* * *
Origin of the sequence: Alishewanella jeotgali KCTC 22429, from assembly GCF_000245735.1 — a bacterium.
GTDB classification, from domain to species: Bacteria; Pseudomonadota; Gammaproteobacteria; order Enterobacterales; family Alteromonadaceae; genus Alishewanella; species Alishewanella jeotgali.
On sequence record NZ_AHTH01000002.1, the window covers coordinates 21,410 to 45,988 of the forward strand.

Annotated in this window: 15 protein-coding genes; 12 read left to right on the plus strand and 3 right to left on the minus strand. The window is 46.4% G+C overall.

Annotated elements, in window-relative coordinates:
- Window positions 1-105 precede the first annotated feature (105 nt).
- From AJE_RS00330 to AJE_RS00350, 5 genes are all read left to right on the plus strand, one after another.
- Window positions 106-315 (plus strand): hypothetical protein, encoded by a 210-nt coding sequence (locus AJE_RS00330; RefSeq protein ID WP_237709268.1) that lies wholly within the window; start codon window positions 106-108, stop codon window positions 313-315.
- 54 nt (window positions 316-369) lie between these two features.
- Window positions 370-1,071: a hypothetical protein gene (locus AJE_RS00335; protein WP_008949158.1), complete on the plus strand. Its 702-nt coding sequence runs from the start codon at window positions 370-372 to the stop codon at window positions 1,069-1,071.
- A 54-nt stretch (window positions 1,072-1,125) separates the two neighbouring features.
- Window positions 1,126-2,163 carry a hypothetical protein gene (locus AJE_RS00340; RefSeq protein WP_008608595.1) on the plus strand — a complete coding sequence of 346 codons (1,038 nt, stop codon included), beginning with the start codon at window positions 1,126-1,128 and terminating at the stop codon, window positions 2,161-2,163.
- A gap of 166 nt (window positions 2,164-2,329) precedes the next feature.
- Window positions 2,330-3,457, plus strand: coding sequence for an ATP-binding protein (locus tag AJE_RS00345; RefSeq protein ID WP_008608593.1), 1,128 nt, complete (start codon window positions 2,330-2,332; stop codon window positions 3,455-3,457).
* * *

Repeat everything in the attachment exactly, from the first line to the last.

Origin of the sequence: Alishewanella jeotgali KCTC 22429, from assembly GCF_000245735.1 — a bacterium.
GTDB classification, from domain to species: Bacteria; Pseudomonadota; Gammaproteobacteria; order Enterobacterales; family Alteromonadaceae; genus Alishewanella; species Alishewanella jeotgali.
On sequence record NZ_AHTH01000002.1, the window covers coordinates 21,410 to 45,988 of the forward strand.

Annotated in this window: 15 protein-coding genes; 12 read left to right on the plus strand and 3 right to left on the minus strand. The window is 46.4% G+C overall.

Annotated elements, in window-relative coordinates:
- Window positions 1-105 precede the first annotated feature (105 nt).
- From AJE_RS00330 to AJE_RS00350, 5 genes are all read left to right on the plus strand, one after another.
- Window positions 106-315 (plus strand): hypothetical protein, encoded by a 210-nt coding sequence (locus AJE_RS00330; RefSeq protein ID WP_237709268.1) that lies wholly within the window; start codon window positions 106-108, stop codon window positions 313-315.
- 54 nt (window positions 316-369) lie between these two features.
- Window positions 370-1,071: a hypothetical protein gene (locus AJE_RS00335; protein WP_008949158.1), complete on the plus strand. Its 702-nt coding sequence runs from the start codon at window positions 370-372 to the stop codon at window positions 1,069-1,071.
- A 54-nt stretch (window positions 1,072-1,125) separates the two neighbouring features.
- Window positions 1,126-2,163 carry a hypothetical protein gene (locus AJE_RS00340; RefSeq protein WP_008608595.1) on the plus strand — a complete coding sequence of 346 codons (1,038 nt, stop codon included), beginning with the start codon at window positions 1,126-1,128 and terminating at the stop codon, window positions 2,161-2,163.
- A gap of 166 nt (window positions 2,164-2,329) precedes the next feature.
- Window positions 2,330-3,457, plus strand: coding sequence for an ATP-binding protein (locus tag AJE_RS00345; RefSeq protein ID WP_008608593.1), 1,128 nt, complete (start codon window positions 2,330-2,332; stop codon window positions 3,455-3,457).